Wednesday, April 01, 2009

Writing Advice

Lately, I've been receiving a lot of email asking for advice on becoming a writer. This has made me think a lot about the tools needed to actually sit down and write a book and, beyond writing the book, what it takes to make the story engaging to a reader.

Last night, I read an email from a thirteen-year-old who asked for tips on how to become an author. I was able to pull from several weeks of thoughts on the subject and pinpoint three key characteristics of a good writer. Those three are listed below along with the advice I provided for the thirteen-year-old. No rocket science here, just commonsense. Sometimes, though, we're so busy looking for the 'secret' to success we forget that there's no secret to it at all.

A writer must be a voracious reader.
One of the most important things you can do to prepare to be a writer is to read a lot. Fiction. Non-fiction. Whatever you can get your hands on! Learn how to write interesting sentences and how to create a compelling scene by studying the work of authors that you like. Then practice using words to paint vivid pictures for your readers. An author who can do this will always have a readership.

An author is a a student of humanity.
Aside from reading and practicing the art of writing, you should also spend time studying people. In order to be a good writer, you must understand how people think and act. You must know what they are doing but also why they are doing it. Studying people will help you create compelling characters that will grab a reader's attention.

An author has an indomitable spirit.
Being a writer means never giving up. Sometimes writers are rejected many times before they are published. Teach yourself to persists even in the face of what seems like failure. After all, God often teaches us the most important lessons when we are at the point where we are ready to give up. Remember that success will happen in God's time, but that His timing does not preclude our hard work. In other words, you must work hard to learn the craft of writing so that you will be ready for whatever writing opportunity God sends your way.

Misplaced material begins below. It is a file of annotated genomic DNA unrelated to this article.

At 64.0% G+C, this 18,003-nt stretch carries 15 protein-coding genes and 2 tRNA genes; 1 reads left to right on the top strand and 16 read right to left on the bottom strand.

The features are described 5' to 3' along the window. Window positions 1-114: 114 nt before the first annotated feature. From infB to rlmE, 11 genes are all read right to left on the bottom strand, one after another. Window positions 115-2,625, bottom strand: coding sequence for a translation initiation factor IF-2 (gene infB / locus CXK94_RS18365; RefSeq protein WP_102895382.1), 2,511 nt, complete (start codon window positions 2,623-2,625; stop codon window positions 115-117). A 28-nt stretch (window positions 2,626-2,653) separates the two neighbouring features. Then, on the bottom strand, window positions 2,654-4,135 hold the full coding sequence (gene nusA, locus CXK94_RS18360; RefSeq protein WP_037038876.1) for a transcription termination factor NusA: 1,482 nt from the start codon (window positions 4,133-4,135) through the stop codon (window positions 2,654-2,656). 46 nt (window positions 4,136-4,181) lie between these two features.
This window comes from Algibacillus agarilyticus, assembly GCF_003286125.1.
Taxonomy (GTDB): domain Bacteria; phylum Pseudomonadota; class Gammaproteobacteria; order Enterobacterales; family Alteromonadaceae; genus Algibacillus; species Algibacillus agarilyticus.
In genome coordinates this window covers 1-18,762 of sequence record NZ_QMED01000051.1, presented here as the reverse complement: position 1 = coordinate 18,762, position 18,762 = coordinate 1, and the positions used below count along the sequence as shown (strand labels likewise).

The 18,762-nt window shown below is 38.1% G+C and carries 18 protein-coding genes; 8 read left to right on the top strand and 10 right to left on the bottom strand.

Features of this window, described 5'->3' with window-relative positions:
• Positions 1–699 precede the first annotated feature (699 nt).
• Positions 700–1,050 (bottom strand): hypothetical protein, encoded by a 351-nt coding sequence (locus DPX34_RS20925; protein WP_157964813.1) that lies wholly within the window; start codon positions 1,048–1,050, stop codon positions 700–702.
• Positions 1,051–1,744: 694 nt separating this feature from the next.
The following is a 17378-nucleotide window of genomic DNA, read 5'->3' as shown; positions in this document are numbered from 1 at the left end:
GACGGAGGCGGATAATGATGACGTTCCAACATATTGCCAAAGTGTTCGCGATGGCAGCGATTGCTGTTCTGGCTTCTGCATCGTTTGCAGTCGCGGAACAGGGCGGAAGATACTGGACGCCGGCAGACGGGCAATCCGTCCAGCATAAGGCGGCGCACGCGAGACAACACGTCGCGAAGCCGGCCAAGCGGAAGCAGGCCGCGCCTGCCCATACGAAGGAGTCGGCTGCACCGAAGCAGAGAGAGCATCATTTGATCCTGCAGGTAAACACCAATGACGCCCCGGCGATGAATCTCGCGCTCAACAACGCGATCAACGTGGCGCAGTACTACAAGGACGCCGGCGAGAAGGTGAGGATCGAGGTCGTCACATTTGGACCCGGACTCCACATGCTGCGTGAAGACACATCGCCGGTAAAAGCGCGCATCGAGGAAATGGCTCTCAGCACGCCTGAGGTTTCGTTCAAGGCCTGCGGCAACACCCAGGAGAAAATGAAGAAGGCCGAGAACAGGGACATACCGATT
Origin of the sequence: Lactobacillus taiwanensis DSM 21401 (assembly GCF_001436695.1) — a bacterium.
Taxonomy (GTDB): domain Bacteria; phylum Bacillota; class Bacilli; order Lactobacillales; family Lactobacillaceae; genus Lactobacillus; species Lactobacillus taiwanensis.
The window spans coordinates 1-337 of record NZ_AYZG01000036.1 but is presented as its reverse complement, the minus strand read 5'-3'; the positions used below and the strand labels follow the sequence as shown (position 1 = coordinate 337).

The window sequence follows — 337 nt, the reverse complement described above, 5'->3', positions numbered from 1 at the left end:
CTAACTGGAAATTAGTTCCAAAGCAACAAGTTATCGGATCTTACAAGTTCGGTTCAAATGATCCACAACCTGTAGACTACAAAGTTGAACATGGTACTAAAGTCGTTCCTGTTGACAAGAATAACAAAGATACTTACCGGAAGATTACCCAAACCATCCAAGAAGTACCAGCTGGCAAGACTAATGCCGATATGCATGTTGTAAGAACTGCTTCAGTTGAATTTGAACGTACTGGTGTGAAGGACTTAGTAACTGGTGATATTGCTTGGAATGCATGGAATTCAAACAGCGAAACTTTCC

Sabrina L. Fox said...

Thanks, Shirlee! As I sit here waiting, I really needed that last one. :)

Shirlee McCoy said...

How long has it been?

Sabrina L. Fox said...

Not long at all. I'm only in a month. I know I could have a couple more or as much as 6 or 7 more. Who knows? LOL. But it's a fun time, no matter what. :) I actually like the wait a little. It's full of hope and possibilities. Once you get the rejection, you have to start all over. :0/

Sorry to see your family was so sick. We went through that about a month ago. Praying you're all healthy now.

Shirlee McCoy said...

The great thing about waiting is you have something out there. I tend to get in a funky mood when I don't have anything in with an editor. Maybe we're addicted to the drama of it all?

Also, my idea is that the longer the wait the better. It takes time to pass something up to a senior editor. It takes no time at all to write out a rejection.

Are you a member of RWA? Their economic report was really interesting. It named Harlequin as the one publishing house that is not feeling the crunch of hard economic times. I thought of you specifically when I read it because of the following quote - "Stout also said Harlequin is still in the market for new talent. 'We are always very excited to have new authors because it's a new voice,' she said."

It was a great article. If you don't have it and want more info, email me for the details.